EuroPRevent 2012

CVD prevention experts will meet in Dublin from 3-5 May for the leading international forum for preventive cardiology, Finn Snyder reports.

Ian Graham
Ian Graham

Cardiovascular disease (CVD) is Europe’s major cause of death. ‘It’s essential that everyone is brought up to speed with the latest research,’ urged Professor Volker Adams, co-chairperson of the Congress Programme Committee for EuroPRevent (details: organised by the European Association for Cardiovascular Prevention & Rehabilitation (EACPR), a registered branch of the European Society of Cardiology (ESC). Over 1,200 cardiologists, family physicians, nurses, allied health professionals e.g. dieticians, sports scientists, psychologists, health planners and policymakers are expected to attend. EuroPRevent will be dedicated to communicating strategies for the prevention of many deaths due to CVD. Measures include smoking cessation, weight loss, improved diets and increased exercise.

During the event, the new European Guidelines on Cardiovascular Disease Prevention in Clinical Practice will be announced and the latest studies on lifestyle interventions presented, together with cuttingedge research on sports medicine, cardiac rehabilitation, population science, health policy, and basic and translational science.
In three days 46 symposia will be held in four parallel sessions, with highlights including telemedicine, new facts on the obesity challenge, the latest data on fish intake in primary prevention, the impact of arterial stiffness for cardiovascular prevention, and the role of heart rate in prognosis. An interactive master class on hypertension underlines the importance of hypertension, which affects one in four adults in Europe. In excess of 500 abstracts have been selected for presentation.

The symposium ‘New guidelines for preventing atherosclerotic cardiovascular disease: East meets West’ will explore common ground between Japanese and European guidelines. This session, said EACPR President Professor Pantaleo Giannuzzi, is of major significance since it marks the start of the association’s new global approach to prevention. ‘We believe that the educational programmes developed by EACPR have the potential to be of value to countries all over the world.’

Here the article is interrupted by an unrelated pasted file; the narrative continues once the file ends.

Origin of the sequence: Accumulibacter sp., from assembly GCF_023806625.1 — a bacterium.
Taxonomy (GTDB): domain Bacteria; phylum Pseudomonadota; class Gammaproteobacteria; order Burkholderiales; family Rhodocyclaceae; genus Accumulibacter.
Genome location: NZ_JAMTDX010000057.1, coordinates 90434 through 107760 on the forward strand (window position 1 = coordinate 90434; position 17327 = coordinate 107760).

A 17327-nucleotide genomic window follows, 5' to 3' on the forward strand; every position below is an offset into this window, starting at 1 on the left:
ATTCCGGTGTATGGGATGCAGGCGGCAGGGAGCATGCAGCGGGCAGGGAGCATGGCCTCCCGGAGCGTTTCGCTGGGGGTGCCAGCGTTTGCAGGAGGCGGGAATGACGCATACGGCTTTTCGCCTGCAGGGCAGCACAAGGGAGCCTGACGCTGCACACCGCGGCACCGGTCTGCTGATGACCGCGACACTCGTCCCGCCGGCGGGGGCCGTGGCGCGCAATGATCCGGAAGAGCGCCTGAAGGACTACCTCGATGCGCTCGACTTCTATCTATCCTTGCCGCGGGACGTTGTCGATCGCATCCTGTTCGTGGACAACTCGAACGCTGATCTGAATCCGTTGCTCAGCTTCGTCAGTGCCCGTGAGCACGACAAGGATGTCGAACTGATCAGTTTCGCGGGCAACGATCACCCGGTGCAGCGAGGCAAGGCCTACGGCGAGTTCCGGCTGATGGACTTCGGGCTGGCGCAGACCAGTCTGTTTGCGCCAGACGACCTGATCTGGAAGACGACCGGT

New technologies 

‘Telemedicine is developing but has a long way to go’, explained Professor Ian Graham, from Trinity College, Dublin, who co-chairs the Congress Programme Committee and Local Organiser. 

A session (symposium 1) will focus on telemedicine in cardiac rehabilitation and prevention. Telemedicine ‘…may be the way forward in helping people to maintain lifestyle advice, for example by providing interactive help and encouragement on exercise and smoking cessation,’ he said. Everyone uses Google; smartphone apps and interactive programmes are developing … in this vein, ESC offers an online interactive tool to predict and manage the risk of heart attack and stroke in Europe. ‘HeartScore’ ( aims at supporting clinicians in optimising individual cardiovascular risk reduction. Technology companies are moving into risk estimation. A device to detect early arterial disease to augment risk estimation based on conventional risk factors will be exhibited during the Dublin event.

‘New technology will inform future guidelines – initially in diagnostics and risk estimation, and increasingly in interactive education and risk management,’ Prof. Graham predicts. The ESC’s new interactive webbased Guideline Learning Tool, to be launched at EuroPRevent, will cover the broad content of the guidelines, case histories, and questions and is intended for cardiologists, GPs, nurses, dieticians and medical students, will cover the broad content of the guidelines, case histories, and questions.


Read all latest stories

Related articles


Fast Food study

More burger joints, more heart attacks

Areas with a higher number of fast food restaurants have more heart attacks, according to research presented at the 67th Annual Scientific Meeting of the Cardiac Society of Australia and New Zealand…



Reducing damage after a heart attack

Researchers in the Medical Sciences Division of Oxford University have established a key cause of micro blood vessels constricting during surgery to reopen a blocked artery, and identified a…


Heart disease

Higher egg and cholesterol consumption hikes death risk

Cancel the cheese omelet. There is sobering news for egg lovers who have been happily gobbling up their favorite breakfast since the 2015-2020 Dietary Guidelines for Americans no longer limited how…

Related products